School Site Health                                 33                                 44                     33%

            School Health Environment                    82                                 91                     11%

            Coordination with Community                 62                                 63                     2%

            CARE Team support                             56                                 56                     0%

            School Physical Education                      94                                 94                     0%

            Counseling                                            80                                 80                     0%

            School Health Services                          87                                 81                     -7%

            School Health Instruction                       74                                 68                     -8%

            School Nutrition                                    67                                 56                     -16%

Interpretation of Elementary level data: The high percent change in school-site health (promotion of faculty wellness) is a predicted outcome of the project's major emphasis of faculty wellness. An additional change was identified in the school health environment suggesting an extension of a specific faculty focus to a more general school environment focus.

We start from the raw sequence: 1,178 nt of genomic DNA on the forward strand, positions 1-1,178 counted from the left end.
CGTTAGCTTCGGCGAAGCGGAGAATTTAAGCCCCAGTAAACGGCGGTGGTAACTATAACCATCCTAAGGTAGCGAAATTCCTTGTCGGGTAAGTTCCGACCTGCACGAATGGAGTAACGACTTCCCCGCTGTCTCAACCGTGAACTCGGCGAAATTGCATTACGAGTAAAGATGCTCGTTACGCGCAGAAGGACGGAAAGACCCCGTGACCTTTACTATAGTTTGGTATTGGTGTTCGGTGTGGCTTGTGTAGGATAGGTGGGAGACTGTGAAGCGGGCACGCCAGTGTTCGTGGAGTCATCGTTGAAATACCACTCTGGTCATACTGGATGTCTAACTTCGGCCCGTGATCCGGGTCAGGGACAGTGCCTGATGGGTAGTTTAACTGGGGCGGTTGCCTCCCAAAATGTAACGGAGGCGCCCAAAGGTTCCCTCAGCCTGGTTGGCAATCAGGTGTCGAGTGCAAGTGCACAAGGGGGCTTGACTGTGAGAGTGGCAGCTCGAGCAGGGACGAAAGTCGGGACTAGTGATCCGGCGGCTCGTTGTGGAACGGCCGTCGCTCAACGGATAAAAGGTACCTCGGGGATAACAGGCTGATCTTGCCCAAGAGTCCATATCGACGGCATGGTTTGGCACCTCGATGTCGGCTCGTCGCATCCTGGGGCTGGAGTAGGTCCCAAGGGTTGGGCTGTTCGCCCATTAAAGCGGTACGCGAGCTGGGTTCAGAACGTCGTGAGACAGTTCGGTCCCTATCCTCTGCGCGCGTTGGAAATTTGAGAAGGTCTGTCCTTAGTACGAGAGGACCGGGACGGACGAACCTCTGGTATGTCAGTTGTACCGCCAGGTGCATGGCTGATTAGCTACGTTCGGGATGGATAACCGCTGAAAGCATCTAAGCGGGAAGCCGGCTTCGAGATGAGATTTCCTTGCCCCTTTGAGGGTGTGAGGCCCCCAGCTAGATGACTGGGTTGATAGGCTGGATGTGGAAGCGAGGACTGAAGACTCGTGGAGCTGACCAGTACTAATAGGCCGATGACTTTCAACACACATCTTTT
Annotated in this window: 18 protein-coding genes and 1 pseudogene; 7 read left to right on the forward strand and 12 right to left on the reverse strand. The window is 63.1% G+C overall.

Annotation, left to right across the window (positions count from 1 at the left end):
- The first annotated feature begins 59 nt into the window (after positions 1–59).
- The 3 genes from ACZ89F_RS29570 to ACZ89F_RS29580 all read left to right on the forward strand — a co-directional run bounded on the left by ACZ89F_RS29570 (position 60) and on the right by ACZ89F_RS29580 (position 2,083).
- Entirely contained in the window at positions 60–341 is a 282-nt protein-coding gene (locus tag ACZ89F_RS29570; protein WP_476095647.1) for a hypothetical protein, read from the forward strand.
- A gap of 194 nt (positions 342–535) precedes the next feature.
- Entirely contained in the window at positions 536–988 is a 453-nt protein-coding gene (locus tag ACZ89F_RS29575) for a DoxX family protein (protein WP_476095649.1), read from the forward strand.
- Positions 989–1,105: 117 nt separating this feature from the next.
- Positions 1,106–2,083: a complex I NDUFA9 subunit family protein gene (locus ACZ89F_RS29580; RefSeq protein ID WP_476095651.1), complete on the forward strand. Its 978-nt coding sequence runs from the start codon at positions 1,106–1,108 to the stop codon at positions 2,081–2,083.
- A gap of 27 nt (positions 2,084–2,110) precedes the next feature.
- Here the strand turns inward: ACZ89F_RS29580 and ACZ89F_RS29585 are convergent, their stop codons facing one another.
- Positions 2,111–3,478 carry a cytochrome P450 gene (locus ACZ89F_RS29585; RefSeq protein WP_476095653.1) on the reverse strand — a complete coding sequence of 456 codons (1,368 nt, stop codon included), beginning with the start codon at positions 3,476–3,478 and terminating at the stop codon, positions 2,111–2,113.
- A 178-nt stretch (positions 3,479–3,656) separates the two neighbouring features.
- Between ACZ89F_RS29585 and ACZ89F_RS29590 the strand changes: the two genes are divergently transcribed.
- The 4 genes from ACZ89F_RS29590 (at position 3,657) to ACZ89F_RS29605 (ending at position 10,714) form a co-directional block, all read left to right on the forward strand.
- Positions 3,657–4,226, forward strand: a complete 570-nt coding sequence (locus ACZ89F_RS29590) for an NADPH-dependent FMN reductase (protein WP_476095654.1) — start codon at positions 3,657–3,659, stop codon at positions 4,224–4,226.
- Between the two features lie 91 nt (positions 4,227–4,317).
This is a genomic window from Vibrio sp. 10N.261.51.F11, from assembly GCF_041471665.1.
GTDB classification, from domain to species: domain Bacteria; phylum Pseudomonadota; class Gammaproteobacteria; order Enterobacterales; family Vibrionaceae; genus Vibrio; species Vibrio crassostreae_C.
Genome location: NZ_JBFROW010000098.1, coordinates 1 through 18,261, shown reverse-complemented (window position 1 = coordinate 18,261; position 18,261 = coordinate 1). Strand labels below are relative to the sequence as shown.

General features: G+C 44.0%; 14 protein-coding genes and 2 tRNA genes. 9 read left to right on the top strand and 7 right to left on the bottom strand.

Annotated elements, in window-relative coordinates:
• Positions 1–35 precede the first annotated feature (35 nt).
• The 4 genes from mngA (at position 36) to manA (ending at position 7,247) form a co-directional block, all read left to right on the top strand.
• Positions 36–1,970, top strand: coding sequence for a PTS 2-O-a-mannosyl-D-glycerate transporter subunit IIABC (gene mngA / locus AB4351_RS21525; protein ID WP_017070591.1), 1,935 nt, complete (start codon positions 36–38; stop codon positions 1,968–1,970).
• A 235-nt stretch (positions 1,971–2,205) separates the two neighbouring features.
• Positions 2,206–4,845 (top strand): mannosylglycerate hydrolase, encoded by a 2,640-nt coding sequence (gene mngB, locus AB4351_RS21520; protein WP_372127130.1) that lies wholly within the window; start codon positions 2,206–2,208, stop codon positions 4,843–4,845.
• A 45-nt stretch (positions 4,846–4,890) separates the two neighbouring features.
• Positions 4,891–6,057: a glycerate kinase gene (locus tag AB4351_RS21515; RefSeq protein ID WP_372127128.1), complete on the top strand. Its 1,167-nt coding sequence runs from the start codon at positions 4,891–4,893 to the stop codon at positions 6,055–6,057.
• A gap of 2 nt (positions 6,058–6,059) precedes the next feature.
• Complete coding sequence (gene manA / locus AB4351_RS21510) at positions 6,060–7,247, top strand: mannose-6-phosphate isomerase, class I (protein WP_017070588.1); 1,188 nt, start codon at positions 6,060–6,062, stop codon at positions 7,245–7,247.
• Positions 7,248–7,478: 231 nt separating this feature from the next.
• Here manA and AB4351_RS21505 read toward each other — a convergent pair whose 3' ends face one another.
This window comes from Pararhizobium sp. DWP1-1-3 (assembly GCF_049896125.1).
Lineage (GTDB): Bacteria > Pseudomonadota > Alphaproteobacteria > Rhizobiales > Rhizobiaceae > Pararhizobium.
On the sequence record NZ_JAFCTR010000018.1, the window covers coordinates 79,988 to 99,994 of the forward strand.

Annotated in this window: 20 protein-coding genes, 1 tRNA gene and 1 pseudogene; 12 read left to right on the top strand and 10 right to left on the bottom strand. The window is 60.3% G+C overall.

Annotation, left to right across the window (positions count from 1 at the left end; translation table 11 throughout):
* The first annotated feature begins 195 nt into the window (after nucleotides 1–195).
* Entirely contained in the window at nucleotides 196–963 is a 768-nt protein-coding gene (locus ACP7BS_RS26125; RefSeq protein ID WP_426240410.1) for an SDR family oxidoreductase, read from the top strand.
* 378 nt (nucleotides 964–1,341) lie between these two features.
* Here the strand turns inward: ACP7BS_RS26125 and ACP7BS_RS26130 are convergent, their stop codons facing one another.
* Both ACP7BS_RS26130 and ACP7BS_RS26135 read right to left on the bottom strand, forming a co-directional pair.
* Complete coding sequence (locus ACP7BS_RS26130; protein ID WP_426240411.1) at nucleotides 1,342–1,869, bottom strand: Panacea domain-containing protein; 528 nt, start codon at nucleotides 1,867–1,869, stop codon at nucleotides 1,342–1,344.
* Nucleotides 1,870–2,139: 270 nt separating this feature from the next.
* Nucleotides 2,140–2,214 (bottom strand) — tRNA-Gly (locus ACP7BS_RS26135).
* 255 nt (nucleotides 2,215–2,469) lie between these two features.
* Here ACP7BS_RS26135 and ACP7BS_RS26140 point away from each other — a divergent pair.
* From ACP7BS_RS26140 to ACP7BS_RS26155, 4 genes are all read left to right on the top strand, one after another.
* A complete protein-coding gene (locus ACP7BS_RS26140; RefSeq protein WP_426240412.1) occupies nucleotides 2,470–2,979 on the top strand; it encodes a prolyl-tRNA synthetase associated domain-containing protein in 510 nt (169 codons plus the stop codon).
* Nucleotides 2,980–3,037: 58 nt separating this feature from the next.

School system emphasis on reading skills, extensive curriculum changes, and renewed emphasis on testing during the second and third years of the project appears to have diverted school attention away from issues of school nutrition, school health services, and school health instruction. Project staff believe that prevention and support services were not changed at the elementary school level because elementary level educators continue to perceive children at low risk. An increased utilization of available community resources will promote a more effective comprehensive school health program at the elementary level.

 

Impact on Middle School Level: 91% Response Rate

 

            Sub-Sections                                         Pre                               Post                  % Change

            School Health Services                          62                                 75                     21%

            School Health Environment                    73                                 86                     18%